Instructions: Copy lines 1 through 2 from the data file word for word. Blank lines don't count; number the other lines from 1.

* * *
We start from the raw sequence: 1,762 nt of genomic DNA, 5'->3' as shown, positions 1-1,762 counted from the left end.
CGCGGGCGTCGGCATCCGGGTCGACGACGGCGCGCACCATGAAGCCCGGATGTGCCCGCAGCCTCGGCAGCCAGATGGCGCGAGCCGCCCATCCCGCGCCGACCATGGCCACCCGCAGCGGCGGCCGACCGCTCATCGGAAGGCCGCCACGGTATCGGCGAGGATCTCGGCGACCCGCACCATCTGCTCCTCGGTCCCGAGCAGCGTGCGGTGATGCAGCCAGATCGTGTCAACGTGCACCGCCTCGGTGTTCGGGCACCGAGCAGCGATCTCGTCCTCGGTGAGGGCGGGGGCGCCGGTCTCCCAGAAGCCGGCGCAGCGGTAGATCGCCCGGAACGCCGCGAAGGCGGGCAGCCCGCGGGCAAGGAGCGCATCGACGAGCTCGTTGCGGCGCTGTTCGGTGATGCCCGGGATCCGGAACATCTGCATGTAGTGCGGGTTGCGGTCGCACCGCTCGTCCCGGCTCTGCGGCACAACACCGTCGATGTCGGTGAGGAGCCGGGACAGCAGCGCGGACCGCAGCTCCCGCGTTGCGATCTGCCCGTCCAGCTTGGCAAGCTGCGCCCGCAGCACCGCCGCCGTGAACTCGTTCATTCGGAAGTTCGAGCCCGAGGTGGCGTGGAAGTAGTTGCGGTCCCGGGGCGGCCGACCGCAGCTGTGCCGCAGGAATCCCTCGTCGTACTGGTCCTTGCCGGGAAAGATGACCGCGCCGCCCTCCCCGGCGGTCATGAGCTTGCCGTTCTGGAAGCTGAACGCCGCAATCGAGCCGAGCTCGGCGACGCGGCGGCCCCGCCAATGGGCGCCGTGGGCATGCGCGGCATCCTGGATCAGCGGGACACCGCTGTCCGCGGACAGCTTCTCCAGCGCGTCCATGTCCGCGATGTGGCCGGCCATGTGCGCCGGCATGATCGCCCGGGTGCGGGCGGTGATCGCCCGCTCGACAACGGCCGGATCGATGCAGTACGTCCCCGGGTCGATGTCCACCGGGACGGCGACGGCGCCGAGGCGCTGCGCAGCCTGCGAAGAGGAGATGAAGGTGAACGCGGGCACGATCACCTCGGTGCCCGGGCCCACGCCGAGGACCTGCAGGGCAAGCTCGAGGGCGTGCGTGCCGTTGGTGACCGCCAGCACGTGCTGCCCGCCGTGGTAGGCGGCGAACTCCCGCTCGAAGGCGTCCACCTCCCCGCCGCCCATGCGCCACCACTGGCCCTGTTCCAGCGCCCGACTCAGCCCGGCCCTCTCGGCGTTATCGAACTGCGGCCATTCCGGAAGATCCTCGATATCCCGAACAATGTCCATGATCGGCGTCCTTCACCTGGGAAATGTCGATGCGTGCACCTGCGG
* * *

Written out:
We start from the raw sequence: 1,762 nt of genomic DNA, 5'->3' as shown, positions 1-1,762 counted from the left end.
CGCGGGCGTCGGCATCCGGGTCGACGACGGCGCGCACCATGAAGCCCGGATGTGCCCGCAGCCTCGGCAGCCAGATGGCGCGAGCCGCCCATCCCGCGCCGACCATGGCCACCCGCAGCGGCGGCCGACCGCTCATCGGAAGGCCGCCACGGTATCGGCGAGGATCTCGGCGACCCGCACCATCTGCTCCTCGGTCCCGAGCAGCGTGCGGTGATGCAGCCAGATCGTGTCAACGTGCACCGCCTCGGTGTTCGGGCACCGAGCAGCGATCTCGTCCTCGGTGAGGGCGGGGGCGCCGGTCTCCCAGAAGCCGGCGCAGCGGTAGATCGCCCGGAACGCCGCGAAGGCGGGCAGCCCGCGGGCAAGGAGCGCATCGACGAGCTCGTTGCGGCGCTGTTCGGTGATGCCCGGGATCCGGAACATCTGCATGTAGTGCGGGTTGCGGTCGCACCGCTCGTCCCGGCTCTGCGGCACAACACCGTCGATGTCGGTGAGGAGCCGGGACAGCAGCGCGGACCGCAGCTCCCGCGTTGCGATCTGCCCGTCCAGCTTGGCAAGCTGCGCCCGCAGCACCGCCGCCGTGAACTCGTTCATTCGGAAGTTCGAGCCCGAGGTGGCGTGGAAGTAGTTGCGGTCCCGGGGCGGCCGACCGCAGCTGTGCCGCAGGAATCCCTCGTCGTACTGGTCCTTGCCGGGAAAGATGACCGCGCCGCCCTCCCCGGCGGTCATGAGCTTGCCGTTCTGGAAGCTGAACGCCGCAATCGAGCCGAGCTCGGCGACGCGGCGGCCCCGCCAATGGGCGCCGTGGGCATGCGCGGCATCCTGGATCAGCGGGACACCGCTGTCCGCGGACAGCTTCTCCAGCGCGTCCATGTCCGCGATGTGGCCGGCCATGTGCGCCGGCATGATCGCCCGGGTGCGGGCGGTGATCGCCCGCTCGACAACGGCCGGATCGATGCAGTACGTCCCCGGGTCGATGTCCACCGGGACGGCGACGGCGCCGAGGCGCTGCGCAGCCTGCGAAGAGGAGATGAAGGTGAACGCGGGCACGATCACCTCGGTGCCCGGGCCCACGCCGAGGACCTGCAGGGCAAGCTCGAGGGCGTGCGTGCCGTTGGTGACCGCCAGCACGTGCTGCCCGCCGTGGTAGGCGGCGAACTCCCGCTCGAAGGCGTCCACCTCCCCGCCGCCCATGCGCCACCACTGGCCCTGTTCCAGCGCCCGACTCAGCCCGGCCCTCTCGGCGTTATCGAACTGCGGCCATTCCGGAAGATCCTCGATATCCCGAACAATGTCCATGATCGGCGTCCTTCACCTGGGAAATGTCGATGCGTGCACCTGCGG